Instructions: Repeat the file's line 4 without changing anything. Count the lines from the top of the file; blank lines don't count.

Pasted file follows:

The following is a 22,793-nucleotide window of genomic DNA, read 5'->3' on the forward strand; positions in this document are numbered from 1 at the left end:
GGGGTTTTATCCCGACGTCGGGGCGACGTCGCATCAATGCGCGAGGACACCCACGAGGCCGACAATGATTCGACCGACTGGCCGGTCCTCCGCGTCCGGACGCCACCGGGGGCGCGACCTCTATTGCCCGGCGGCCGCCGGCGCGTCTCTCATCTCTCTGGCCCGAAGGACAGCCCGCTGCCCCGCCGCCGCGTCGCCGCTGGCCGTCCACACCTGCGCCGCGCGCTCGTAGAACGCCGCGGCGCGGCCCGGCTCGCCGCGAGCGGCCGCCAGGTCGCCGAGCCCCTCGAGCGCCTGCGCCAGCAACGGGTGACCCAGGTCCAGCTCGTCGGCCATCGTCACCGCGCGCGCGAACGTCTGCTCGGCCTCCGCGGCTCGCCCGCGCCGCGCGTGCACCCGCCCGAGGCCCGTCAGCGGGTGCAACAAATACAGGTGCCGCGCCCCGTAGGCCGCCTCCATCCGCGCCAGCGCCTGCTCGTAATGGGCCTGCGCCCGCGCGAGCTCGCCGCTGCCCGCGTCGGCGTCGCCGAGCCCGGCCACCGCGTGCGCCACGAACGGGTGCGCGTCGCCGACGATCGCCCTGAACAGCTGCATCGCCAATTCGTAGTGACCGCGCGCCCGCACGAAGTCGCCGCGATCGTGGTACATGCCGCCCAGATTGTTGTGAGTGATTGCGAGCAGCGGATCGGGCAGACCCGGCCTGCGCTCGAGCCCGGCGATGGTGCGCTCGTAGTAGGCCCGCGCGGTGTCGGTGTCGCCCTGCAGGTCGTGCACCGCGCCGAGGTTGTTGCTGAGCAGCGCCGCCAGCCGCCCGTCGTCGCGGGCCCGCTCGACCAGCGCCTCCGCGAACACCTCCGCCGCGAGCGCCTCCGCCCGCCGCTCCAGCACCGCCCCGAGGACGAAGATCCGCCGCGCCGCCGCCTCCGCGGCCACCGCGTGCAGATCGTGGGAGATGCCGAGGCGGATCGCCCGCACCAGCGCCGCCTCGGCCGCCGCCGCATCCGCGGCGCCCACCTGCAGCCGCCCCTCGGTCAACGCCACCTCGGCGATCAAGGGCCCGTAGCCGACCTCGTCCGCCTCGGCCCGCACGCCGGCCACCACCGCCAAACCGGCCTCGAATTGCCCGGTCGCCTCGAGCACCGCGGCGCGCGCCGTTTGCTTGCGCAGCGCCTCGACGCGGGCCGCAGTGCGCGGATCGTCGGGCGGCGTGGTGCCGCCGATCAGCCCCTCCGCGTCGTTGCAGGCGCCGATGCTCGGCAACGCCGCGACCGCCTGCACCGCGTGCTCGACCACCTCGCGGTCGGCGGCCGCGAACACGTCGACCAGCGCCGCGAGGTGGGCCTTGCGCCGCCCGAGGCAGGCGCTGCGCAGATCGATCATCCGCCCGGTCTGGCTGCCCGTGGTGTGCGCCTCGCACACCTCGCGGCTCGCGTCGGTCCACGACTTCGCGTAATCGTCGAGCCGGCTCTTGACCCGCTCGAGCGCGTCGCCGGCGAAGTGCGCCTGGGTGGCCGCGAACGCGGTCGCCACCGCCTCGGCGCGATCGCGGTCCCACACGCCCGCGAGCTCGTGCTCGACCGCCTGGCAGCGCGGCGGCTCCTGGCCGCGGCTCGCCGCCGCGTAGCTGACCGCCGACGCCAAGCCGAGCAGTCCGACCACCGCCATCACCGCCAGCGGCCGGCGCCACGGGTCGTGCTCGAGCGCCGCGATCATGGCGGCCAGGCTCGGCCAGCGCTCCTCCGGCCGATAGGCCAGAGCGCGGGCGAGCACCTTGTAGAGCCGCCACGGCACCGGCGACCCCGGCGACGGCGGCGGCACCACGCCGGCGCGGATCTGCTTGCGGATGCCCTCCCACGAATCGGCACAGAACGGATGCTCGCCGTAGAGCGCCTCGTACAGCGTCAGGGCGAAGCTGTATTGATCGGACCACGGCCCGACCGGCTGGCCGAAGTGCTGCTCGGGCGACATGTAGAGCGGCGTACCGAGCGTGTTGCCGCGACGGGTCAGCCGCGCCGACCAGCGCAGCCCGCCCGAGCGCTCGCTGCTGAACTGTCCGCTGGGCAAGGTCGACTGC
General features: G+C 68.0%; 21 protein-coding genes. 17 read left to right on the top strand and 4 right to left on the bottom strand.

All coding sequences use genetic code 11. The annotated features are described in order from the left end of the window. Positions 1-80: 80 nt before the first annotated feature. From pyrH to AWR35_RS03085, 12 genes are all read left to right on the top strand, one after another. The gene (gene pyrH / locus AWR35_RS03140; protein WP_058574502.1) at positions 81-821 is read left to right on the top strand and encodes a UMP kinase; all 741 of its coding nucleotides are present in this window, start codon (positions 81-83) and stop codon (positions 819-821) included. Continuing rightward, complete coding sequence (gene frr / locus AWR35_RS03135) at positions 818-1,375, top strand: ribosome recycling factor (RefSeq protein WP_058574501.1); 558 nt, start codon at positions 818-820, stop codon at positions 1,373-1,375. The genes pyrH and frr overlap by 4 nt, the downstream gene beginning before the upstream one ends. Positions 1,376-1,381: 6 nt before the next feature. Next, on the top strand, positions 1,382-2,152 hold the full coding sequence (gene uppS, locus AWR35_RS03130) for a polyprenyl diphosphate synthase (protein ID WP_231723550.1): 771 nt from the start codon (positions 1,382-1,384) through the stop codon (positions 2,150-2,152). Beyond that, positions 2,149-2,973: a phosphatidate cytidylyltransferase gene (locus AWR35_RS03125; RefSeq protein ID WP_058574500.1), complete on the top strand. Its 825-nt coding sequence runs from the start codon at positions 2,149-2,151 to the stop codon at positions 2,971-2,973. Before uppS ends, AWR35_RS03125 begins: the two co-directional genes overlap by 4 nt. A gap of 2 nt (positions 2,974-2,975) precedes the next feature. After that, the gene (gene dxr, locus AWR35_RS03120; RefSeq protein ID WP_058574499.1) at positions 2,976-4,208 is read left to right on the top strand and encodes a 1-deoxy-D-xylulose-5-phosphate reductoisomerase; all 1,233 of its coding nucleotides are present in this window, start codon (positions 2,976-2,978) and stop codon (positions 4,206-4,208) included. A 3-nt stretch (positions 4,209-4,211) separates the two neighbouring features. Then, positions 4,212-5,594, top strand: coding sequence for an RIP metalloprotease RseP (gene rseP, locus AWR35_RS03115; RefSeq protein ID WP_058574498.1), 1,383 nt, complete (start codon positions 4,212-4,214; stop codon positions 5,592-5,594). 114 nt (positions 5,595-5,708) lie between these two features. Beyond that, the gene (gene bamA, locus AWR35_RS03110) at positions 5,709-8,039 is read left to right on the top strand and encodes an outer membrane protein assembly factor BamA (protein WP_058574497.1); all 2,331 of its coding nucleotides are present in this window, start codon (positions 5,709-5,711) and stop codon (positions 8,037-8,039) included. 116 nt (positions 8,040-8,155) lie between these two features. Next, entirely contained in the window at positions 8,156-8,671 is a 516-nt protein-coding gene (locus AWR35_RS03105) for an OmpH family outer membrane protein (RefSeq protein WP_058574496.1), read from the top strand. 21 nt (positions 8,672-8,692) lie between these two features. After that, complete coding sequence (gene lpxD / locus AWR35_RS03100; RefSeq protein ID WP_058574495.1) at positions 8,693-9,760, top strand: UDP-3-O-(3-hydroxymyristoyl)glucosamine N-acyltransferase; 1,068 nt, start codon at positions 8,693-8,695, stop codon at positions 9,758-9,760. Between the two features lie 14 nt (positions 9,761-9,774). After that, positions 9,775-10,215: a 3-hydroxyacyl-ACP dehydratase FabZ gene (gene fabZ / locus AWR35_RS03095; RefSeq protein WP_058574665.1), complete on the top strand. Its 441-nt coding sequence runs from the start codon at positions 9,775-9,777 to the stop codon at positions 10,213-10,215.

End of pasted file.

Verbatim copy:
All coding sequences use genetic code 11. The annotated features are described in order from the left end of the window. Positions 1-80: 80 nt before the first annotated feature. From pyrH to AWR35_RS03085, 12 genes are all read left to right on the top strand, one after another. The gene (gene pyrH / locus AWR35_RS03140; protein WP_058574502.1) at positions 81-821 is read left to right on the top strand and encodes a UMP kinase; all 741 of its coding nucleotides are present in this window, start codon (positions 81-83) and stop codon (positions 819-821) included. Continuing rightward, complete coding sequence (gene frr / locus AWR35_RS03135) at positions 818-1,375, top strand: ribosome recycling factor (RefSeq protein WP_058574501.1); 558 nt, start codon at positions 818-820, stop codon at positions 1,373-1,375. The genes pyrH and frr overlap by 4 nt, the downstream gene beginning before the upstream one ends. Positions 1,376-1,381: 6 nt before the next feature. Next, on the top strand, positions 1,382-2,152 hold the full coding sequence (gene uppS, locus AWR35_RS03130) for a polyprenyl diphosphate synthase (protein ID WP_231723550.1): 771 nt from the start codon (positions 1,382-1,384) through the stop codon (positions 2,150-2,152). Beyond that, positions 2,149-2,973: a phosphatidate cytidylyltransferase gene (locus AWR35_RS03125; RefSeq protein ID WP_058574500.1), complete on the top strand. Its 825-nt coding sequence runs from the start codon at positions 2,149-2,151 to the stop codon at positions 2,971-2,973. Before uppS ends, AWR35_RS03125 begins: the two co-directional genes overlap by 4 nt. A gap of 2 nt (positions 2,974-2,975) precedes the next feature. After that, the gene (gene dxr, locus AWR35_RS03120; RefSeq protein ID WP_058574499.1) at positions 2,976-4,208 is read left to right on the top strand and encodes a 1-deoxy-D-xylulose-5-phosphate reductoisomerase; all 1,233 of its coding nucleotides are present in this window, start codon (positions 2,976-2,978) and stop codon (positions 4,206-4,208) included. A 3-nt stretch (positions 4,209-4,211) separates the two neighbouring features. Then, positions 4,212-5,594, top strand: coding sequence for an RIP metalloprotease RseP (gene rseP, locus AWR35_RS03115; RefSeq protein ID WP_058574498.1), 1,383 nt, complete (start codon positions 4,212-4,214; stop codon positions 5,592-5,594). 114 nt (positions 5,595-5,708) lie between these two features. Beyond that, the gene (gene bamA, locus AWR35_RS03110) at positions 5,709-8,039 is read left to right on the top strand and encodes an outer membrane protein assembly factor BamA (protein WP_058574497.1); all 2,331 of its coding nucleotides are present in this window, start codon (positions 5,709-5,711) and stop codon (positions 8,037-8,039) included. 116 nt (positions 8,040-8,155) lie between these two features. Next, entirely contained in the window at positions 8,156-8,671 is a 516-nt protein-coding gene (locus AWR35_RS03105) for an OmpH family outer membrane protein (RefSeq protein WP_058574496.1), read from the top strand. 21 nt (positions 8,672-8,692) lie between these two features. After that, complete coding sequence (gene lpxD / locus AWR35_RS03100; RefSeq protein ID WP_058574495.1) at positions 8,693-9,760, top strand: UDP-3-O-(3-hydroxymyristoyl)glucosamine N-acyltransferase; 1,068 nt, start codon at positions 8,693-8,695, stop codon at positions 9,758-9,760. Between the two features lie 14 nt (positions 9,761-9,774). After that, positions 9,775-10,215: a 3-hydroxyacyl-ACP dehydratase FabZ gene (gene fabZ / locus AWR35_RS03095; RefSeq protein WP_058574665.1), complete on the top strand. Its 441-nt coding sequence runs from the start codon at positions 9,775-9,777 to the stop codon at positions 10,213-10,215.